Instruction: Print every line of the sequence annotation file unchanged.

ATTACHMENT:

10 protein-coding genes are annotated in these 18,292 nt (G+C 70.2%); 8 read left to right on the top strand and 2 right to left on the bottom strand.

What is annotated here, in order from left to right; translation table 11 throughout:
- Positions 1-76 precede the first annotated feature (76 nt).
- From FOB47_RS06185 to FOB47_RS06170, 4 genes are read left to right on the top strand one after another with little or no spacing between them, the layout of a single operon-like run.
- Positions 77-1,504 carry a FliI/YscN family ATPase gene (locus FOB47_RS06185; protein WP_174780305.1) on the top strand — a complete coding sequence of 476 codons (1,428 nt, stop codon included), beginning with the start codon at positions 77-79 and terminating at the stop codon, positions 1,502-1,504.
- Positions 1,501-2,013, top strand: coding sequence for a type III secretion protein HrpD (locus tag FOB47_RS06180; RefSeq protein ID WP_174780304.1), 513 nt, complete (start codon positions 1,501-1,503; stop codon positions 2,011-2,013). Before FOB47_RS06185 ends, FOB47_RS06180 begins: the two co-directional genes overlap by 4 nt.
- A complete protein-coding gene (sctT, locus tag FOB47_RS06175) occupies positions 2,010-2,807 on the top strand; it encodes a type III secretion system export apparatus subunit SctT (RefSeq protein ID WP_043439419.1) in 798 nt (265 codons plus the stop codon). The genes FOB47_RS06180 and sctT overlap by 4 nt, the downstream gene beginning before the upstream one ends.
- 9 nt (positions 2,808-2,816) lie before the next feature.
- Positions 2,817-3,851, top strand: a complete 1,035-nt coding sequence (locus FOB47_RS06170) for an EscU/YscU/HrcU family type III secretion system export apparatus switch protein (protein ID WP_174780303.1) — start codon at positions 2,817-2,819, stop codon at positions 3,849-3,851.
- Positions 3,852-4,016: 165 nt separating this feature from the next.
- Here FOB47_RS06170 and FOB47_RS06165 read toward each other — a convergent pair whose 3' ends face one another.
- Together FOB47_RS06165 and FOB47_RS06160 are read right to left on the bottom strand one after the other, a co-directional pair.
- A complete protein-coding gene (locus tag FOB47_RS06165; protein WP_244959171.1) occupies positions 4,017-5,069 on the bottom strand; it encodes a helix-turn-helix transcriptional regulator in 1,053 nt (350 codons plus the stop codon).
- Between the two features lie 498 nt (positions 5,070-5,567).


10 protein-coding genes are annotated in these 18,292 nt (G+C 70.2%); 8 read left to right on the top strand and 2 right to left on the bottom strand.

What is annotated here, in order from left to right; translation table 11 throughout:
- Positions 1-76 precede the first annotated feature (76 nt).
- From FOB47_RS06185 to FOB47_RS06170, 4 genes are read left to right on the top strand one after another with little or no spacing between them, the layout of a single operon-like run.
- Positions 77-1,504 carry a FliI/YscN family ATPase gene (locus FOB47_RS06185; protein WP_174780305.1) on the top strand — a complete coding sequence of 476 codons (1,428 nt, stop codon included), beginning with the start codon at positions 77-79 and terminating at the stop codon, positions 1,502-1,504.
- Positions 1,501-2,013, top strand: coding sequence for a type III secretion protein HrpD (locus tag FOB47_RS06180; RefSeq protein ID WP_174780304.1), 513 nt, complete (start codon positions 1,501-1,503; stop codon positions 2,011-2,013). Before FOB47_RS06185 ends, FOB47_RS06180 begins: the two co-directional genes overlap by 4 nt.
- A complete protein-coding gene (sctT, locus tag FOB47_RS06175) occupies positions 2,010-2,807 on the top strand; it encodes a type III secretion system export apparatus subunit SctT (RefSeq protein ID WP_043439419.1) in 798 nt (265 codons plus the stop codon). The genes FOB47_RS06180 and sctT overlap by 4 nt, the downstream gene beginning before the upstream one ends.
- 9 nt (positions 2,808-2,816) lie before the next feature.
- Positions 2,817-3,851, top strand: a complete 1,035-nt coding sequence (locus FOB47_RS06170) for an EscU/YscU/HrcU family type III secretion system export apparatus switch protein (protein ID WP_174780303.1) — start codon at positions 2,817-2,819, stop codon at positions 3,849-3,851.
- Positions 3,852-4,016: 165 nt separating this feature from the next.
- Here FOB47_RS06170 and FOB47_RS06165 read toward each other — a convergent pair whose 3' ends face one another.
- Together FOB47_RS06165 and FOB47_RS06160 are read right to left on the bottom strand one after the other, a co-directional pair.
- A complete protein-coding gene (locus tag FOB47_RS06165; protein WP_244959171.1) occupies positions 4,017-5,069 on the bottom strand; it encodes a helix-turn-helix transcriptional regulator in 1,053 nt (350 codons plus the stop codon).
- Between the two features lie 498 nt (positions 5,070-5,567).